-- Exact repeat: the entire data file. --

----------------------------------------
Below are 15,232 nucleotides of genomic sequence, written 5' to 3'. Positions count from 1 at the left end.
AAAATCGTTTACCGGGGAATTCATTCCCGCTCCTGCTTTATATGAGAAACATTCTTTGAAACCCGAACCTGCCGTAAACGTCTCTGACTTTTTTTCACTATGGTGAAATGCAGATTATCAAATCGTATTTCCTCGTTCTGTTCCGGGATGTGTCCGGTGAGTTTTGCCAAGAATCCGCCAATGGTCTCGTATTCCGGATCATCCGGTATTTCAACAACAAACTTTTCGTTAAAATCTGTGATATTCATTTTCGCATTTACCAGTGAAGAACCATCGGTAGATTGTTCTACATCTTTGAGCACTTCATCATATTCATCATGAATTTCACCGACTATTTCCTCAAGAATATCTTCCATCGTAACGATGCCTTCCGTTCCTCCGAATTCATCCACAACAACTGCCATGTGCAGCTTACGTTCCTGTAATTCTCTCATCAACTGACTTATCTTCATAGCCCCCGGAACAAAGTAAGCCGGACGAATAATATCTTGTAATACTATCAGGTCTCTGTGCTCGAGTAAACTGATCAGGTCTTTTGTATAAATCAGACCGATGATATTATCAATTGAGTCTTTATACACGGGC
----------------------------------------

Below are 15,232 nucleotides of genomic sequence, written 5' to 3'. Positions count from 1 at the left end.
AAAATCGTTTACCGGGGAATTCATTCCCGCTCCTGCTTTATATGAGAAACATTCTTTGAAACCCGAACCTGCCGTAAACGTCTCTGACTTTTTTTCACTATGGTGAAATGCAGATTATCAAATCGTATTTCCTCGTTCTGTTCCGGGATGTGTCCGGTGAGTTTTGCCAAGAATCCGCCAATGGTCTCGTATTCCGGATCATCCGGTATTTCAACAACAAACTTTTCGTTAAAATCTGTGATATTCATTTTCGCATTTACCAGTGAAGAACCATCGGTAGATTGTTCTACATCTTTGAGCACTTCATCATATTCATCATGAATTTCACCGACTATTTCCTCAAGAATATCTTCCATCGTAACGATGCCTTCCGTTCCTCCGAATTCATCCACAACAACTGCCATGTGCAGCTTACGTTCCTGTAATTCTCTCATCAACTGACTTATCTTCATAGCCCCCGGAACAAAGTAAGCCGGACGAATAATATCTTGTAATACTATCAGGTCTCTGTGCTCGAGTAAACTGATCAGGTCTTTTGTATAAATCAGACCGATGATATTATCAATTGAGTCTTTATACACGGGC